Health

2014 Aspen Ideas Fesitval
6:22 pm
Wed June 25, 2014

Personalized Medicine: The Future is Now

Personalized Medicine: The Future is Now

Personalized medicine is upending hierarchies with consumer products like Scanadu, designed to track physiological signals, and 23andMe.com, which provides raw genetic data. Meanwhile, our exploding knowledge means treatments can increasingly be custom-tailored — the genetic characteristics of a tumor can predict the most effective drug to fight it; a medical image can reveal which artery-opening device will be most effective for a particular individual. How does personalized medicine change the way medicine is practiced? Is it possible to know too much? Does the US need a new regulatory framework for this unprecedented era?

2014 Aspen Ideas Fesitval
1:32 pm
Wed June 25, 2014

The Fight for Good Food

The Fight for Good Food 

Since Sam Kass became senior policy advisor for Nutrition Policy at the White House, five years ago, he has been at the forefront of Michelle Obama’s campaign to convince manufacturers to reduce fat and sodium and add whole grains to their foods. A legacy of the White House will be improving school lunches — if, that is, the improvements the White House won four years ago don’t get rolled back by a Congress that says fruits and vegetables are expensive and kids don’t eat them anyway. Kass will discuss the White House’s priorities and successful strategies, the far-flung effects of the Let’s Move! campaign, and their unexpectedly heated recent fight to keep their lunch legacy alive.

Sam Kass, Corby Kummer

2014 Aspen Ideas Fesitval
11:54 am
Wed June 25, 2014

Women’s Health: The Unfinished Revolution

Women’s Health: The Unfinished Revolution

The phrase “women’s health” slips off the tongues of clinicians, public health experts, community advocates and legislators with ease, but the ideological battles of the past three decades have clouded this once-useful term. Reproductive health services and access to family planning promote health and combat poverty, but they do not represent the sum of women’s health needs or rights. Women also differ from men in how they develop, age, and respond to treatment, yet the science of their unique characteristics is alarmingly incomplete. What is “women’s health” really about, and how we do re-imagine its future?

Jane Otai, Sisonke Msimang, Courtney E. Martin, Betty King

2014 Aspen Ideas Fesitval
10:46 am
Wed June 25, 2014

THE ASPEN LECTURE When Experts Disagree: The Art of Medical Decision-Making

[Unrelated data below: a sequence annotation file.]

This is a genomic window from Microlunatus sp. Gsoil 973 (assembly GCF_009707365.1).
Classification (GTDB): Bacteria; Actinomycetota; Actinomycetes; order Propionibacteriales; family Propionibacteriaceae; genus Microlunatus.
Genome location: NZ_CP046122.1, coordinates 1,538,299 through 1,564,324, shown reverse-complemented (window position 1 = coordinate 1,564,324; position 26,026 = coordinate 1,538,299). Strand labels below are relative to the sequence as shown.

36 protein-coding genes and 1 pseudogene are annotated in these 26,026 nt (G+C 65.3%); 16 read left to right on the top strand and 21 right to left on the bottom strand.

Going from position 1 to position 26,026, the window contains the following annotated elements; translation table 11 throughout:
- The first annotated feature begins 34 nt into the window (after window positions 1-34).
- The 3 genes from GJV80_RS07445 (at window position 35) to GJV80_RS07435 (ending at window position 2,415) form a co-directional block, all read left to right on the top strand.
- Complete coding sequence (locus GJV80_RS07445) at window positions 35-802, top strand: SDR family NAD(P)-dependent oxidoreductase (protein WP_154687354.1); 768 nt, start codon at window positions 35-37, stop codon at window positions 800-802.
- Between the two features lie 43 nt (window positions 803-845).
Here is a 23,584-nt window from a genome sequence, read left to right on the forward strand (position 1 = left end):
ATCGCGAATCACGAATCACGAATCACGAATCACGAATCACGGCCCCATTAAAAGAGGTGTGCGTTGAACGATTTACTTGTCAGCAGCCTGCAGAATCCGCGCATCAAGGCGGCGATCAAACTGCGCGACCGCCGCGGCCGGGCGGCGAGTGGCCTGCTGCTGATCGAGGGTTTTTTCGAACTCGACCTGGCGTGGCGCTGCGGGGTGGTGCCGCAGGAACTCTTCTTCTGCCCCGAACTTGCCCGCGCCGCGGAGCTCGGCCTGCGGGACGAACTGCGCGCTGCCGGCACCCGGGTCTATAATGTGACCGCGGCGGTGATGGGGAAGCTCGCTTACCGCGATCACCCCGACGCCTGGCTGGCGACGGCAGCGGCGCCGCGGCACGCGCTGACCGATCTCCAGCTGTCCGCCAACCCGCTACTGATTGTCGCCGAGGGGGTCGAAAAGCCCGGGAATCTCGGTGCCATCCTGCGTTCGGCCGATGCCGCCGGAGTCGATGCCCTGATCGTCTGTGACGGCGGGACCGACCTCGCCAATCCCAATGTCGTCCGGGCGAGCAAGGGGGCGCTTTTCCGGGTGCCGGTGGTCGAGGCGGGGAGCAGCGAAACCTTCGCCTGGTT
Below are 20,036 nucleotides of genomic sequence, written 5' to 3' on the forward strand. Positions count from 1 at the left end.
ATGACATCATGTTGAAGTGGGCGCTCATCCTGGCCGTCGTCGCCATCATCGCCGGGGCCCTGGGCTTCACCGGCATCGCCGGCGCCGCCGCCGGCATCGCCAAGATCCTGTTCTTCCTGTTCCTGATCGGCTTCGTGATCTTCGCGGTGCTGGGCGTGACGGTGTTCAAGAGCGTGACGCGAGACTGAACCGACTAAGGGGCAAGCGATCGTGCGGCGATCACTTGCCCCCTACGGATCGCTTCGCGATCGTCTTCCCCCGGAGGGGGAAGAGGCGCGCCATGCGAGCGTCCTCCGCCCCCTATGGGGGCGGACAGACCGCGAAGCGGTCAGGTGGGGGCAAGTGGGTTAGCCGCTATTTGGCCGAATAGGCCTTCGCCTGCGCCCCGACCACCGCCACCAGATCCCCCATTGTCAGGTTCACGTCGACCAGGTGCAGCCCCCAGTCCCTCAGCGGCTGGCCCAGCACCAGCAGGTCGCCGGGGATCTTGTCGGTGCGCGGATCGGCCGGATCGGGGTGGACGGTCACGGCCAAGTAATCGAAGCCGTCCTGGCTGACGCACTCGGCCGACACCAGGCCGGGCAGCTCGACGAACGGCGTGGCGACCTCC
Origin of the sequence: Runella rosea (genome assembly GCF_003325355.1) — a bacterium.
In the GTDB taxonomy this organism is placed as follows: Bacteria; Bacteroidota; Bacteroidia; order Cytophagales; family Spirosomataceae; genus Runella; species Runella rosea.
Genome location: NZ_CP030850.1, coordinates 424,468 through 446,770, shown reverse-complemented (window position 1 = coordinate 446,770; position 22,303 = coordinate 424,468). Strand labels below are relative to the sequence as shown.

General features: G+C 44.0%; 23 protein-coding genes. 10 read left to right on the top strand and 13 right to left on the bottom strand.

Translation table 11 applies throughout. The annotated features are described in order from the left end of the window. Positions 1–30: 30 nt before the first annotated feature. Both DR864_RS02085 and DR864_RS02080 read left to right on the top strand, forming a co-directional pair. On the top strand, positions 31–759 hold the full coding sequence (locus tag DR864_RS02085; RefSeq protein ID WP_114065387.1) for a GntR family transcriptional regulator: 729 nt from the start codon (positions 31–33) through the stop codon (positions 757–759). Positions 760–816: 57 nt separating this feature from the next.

THE ASPEN LECTURE When Experts Disagree: The Art of Medical Decision-Making

Despite medical advances and the application of scientific principles to modern medicine, there seems to be increasing controversy about the “right” diagnostic and treatment choices, even for very common medical issues – such as how best to treat high blood pressure and elevated cholesterol, whether to take vitamins, especially vitamin D, and who should be screened for cancer with mammograms and PSA. And the debate is very public, fomenting confusion with almost daily stories in the media. Why are experts disagreeing? Why isn't there a clear “right” answer? And what support do patients need to make decisions in the face of such controversy?

Jerome Groopman, Pamela Hartzband

2014 Aspen Ideas Fesitval
10:06 am
Wed June 25, 2014

Colorado's "Right to Try" Law: A Lifeline or False Hope?

Colorado's "Right to Try" Law: A Lifeline or False Hope?

Colorado’s new “right-to-try” law, signed in May, allows terminally ill patients access to investigational drugs without federal approval. Similar legislation is being considered in other states. Supporters call it a ray of hope for people with few alternatives, while skeptics argue that the hopes could be false and the suffering worsened. The US Food and Drug Administration already has compassionate-use mechanisms in place, but action at the state level is a first. What are the clinical and ethical implications of Colorado’s action? Are states usurping federal authority? What are the rights of dying people here?

Elliot Gerson, Joe Garcia, Diane E. Meier

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